1. Not smoking
  2. Exercising regularly
  3. Drinking moderately, or not at all
  4. Maintaining a healthy body weight
  5. Getting enough sleep

Shockingly, according to the CDC, only 6.3 percent of Americans practice all five habits, which could explain the meteoric rise in chronic disease. (11)

A recent Harvard study looked at these habits’ impact on longevity (with healthy diet substituted for enough sleep). Researchers found that men who followed all five habits could add an average of 12 years to their life; for women who did the same, that number jumped to 14. Participants experienced a decrease in mortality from cancer and cardiovascular disease, in particular. (12)

Making It Stick: Get the Help of a Health Coach

Even when you set small, manageable goals, meeting them—and sticking with the resulting changes for the long haul—won’t always be easy. I encourage you to seek the support of a health coach as part of your Functional Medicine care team. A health coach will walk with you through the process of behavior change and encourage you every step of the way.

Improving your health and changing your health behaviors requires a lot of work and focus. How can you become more efficient with these changes? By building habits.

Habits are the brain’s way of increasing its efficiency. If we had to consciously make decisions about every action we took throughout the day, we would be stuck in analysis paralysis. Building habits not only helps us cut down on the time it takes to perform behaviors, but it makes those behaviors stick.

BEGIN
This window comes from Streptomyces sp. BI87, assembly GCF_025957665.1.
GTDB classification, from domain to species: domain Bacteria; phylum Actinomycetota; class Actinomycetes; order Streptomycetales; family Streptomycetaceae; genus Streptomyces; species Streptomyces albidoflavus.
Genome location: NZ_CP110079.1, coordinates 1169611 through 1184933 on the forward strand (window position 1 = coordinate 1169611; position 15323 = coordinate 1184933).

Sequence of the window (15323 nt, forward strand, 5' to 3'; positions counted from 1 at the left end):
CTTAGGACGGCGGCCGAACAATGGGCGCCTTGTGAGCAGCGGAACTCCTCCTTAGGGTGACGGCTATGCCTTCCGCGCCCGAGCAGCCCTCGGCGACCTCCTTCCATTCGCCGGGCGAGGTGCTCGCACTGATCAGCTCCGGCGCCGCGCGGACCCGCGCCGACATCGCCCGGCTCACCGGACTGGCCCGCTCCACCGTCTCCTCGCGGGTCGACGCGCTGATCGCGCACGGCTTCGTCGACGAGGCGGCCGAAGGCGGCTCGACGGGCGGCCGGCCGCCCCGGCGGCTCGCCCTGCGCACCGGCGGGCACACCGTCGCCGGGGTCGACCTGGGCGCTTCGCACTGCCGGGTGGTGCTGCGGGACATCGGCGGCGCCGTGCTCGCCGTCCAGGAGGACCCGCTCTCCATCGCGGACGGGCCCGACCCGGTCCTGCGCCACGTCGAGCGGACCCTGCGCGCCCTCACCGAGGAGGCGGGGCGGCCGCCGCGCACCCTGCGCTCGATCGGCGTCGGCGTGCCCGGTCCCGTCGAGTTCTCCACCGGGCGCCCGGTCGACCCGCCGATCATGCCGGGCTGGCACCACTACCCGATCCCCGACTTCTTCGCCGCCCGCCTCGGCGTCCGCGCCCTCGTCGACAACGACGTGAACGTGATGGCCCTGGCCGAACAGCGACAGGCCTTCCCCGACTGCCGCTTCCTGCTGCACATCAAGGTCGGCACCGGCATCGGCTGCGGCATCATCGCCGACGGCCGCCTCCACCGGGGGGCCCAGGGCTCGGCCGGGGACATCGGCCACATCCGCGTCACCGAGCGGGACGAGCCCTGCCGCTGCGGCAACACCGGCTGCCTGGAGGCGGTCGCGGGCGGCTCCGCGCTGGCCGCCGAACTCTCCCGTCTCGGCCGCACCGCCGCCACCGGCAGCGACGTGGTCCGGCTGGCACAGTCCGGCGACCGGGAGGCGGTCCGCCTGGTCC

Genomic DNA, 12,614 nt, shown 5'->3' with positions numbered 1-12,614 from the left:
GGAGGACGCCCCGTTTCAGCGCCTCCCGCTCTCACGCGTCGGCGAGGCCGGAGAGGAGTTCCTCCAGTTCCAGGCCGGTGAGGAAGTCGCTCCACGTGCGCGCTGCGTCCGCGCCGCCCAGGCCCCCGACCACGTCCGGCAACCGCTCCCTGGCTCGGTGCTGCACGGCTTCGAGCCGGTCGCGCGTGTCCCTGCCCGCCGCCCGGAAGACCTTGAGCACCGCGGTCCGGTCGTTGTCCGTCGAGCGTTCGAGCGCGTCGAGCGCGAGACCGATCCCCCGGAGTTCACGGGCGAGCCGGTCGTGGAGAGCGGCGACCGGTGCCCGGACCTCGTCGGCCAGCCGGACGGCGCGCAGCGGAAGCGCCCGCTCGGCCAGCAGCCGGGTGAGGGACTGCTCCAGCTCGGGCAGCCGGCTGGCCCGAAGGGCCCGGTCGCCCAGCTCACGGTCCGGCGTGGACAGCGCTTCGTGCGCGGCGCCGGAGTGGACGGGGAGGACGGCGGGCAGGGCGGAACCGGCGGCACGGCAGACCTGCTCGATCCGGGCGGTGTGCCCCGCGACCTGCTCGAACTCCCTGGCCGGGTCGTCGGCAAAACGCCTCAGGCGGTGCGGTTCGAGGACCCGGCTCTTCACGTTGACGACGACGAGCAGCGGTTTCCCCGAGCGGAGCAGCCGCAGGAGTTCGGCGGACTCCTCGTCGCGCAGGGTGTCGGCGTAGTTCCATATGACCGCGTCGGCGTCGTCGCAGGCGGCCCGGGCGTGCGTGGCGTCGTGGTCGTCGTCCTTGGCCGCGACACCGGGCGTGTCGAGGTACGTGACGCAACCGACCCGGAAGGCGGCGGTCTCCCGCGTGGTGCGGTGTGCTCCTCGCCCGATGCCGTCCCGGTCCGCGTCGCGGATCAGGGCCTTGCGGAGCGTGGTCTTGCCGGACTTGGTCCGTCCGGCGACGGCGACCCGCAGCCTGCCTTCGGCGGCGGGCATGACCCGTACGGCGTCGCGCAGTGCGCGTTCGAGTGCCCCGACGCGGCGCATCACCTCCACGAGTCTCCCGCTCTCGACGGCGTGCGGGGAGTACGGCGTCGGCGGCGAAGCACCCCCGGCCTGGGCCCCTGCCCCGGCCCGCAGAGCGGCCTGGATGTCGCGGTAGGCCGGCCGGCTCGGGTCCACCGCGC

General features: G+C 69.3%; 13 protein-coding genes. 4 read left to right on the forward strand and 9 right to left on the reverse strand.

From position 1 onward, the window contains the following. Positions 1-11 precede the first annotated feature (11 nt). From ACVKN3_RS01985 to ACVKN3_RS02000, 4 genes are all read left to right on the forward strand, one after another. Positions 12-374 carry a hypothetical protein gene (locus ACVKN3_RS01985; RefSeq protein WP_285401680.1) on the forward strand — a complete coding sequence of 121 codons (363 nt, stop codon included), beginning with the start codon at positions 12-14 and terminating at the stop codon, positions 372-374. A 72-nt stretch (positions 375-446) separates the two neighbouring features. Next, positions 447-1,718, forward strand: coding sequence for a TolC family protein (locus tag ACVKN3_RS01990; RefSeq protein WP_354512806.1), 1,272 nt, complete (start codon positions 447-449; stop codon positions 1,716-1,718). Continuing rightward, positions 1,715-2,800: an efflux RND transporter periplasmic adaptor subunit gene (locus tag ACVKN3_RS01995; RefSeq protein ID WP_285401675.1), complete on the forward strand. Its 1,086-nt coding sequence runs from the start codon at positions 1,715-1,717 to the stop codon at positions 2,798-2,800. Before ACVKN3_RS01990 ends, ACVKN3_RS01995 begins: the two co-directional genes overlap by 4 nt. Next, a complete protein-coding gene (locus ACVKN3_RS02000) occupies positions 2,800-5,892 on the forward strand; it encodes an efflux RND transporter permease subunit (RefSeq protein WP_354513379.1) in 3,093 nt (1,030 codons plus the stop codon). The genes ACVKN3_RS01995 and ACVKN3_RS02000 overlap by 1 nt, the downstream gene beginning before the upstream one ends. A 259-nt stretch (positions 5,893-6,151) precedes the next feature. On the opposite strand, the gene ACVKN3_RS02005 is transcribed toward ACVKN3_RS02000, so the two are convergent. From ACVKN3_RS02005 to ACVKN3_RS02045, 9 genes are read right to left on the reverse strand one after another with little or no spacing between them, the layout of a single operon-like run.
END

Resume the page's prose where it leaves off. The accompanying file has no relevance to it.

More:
As a health coach, it’s crucial to understand all of this. Health coaches are in the best position to support people in changing their behavior. Doctors and most other medical professionals don’t have the time or training to do it, and even if they did, appointment times just aren’t long enough. In fact, it’s not an exaggeration to say that helping people to change their behavior is the primary job of a health coach. Just sharing your expertise and giving information about diet and lifestyle is only going to succeed in about 5 to 10 percent of cases, even if it’s the right information. With the remaining 90 to 95 percent of cases, you’ll need to work with people to change their behavior, reverse bad habits, and create new habits in order to achieve their goals.

Want to learn more about habits and ways to build them like habit stacking, shrinking the change, and the cue-routine-reward loop? That’s part of what we teach in the ADAPT Health Coach Training Program. Click here to learn more.

Health coaches are uniquely qualified for this supportive role. They are highly trained in human behavior, motivation, and health, and they embrace a variety of strategies—like shrinking the change—to help guide you while you’re changing your habits. They don’t follow the typical “expert” model that’s so common in healthcare. Instead, they partner with you to understand your current condition, flesh out your goals, create doable objectives, and hold you accountable.

And because of their approach, you get results. In one of many studies on the impressive success rates attributable to health coaching, coached obese individuals were more likely to have lost at least 5 percent of their body weight up to 24 months after completing a coaching program than those who did not have intervention. (13) Working with a health coach can help you achieve lasting change here. (And if you’re interested in becoming a health coach yourself, check out the ADAPT Health Coach Training Program.)

The take-home message: Society may tell you to shoot for the stars, but it’s perfectly okay—and actually advisable when it comes to changing your habits—to aim for what’s within reach. Small goals will help you achieve seemingly small behavioral changes that add up to big benefits for your health.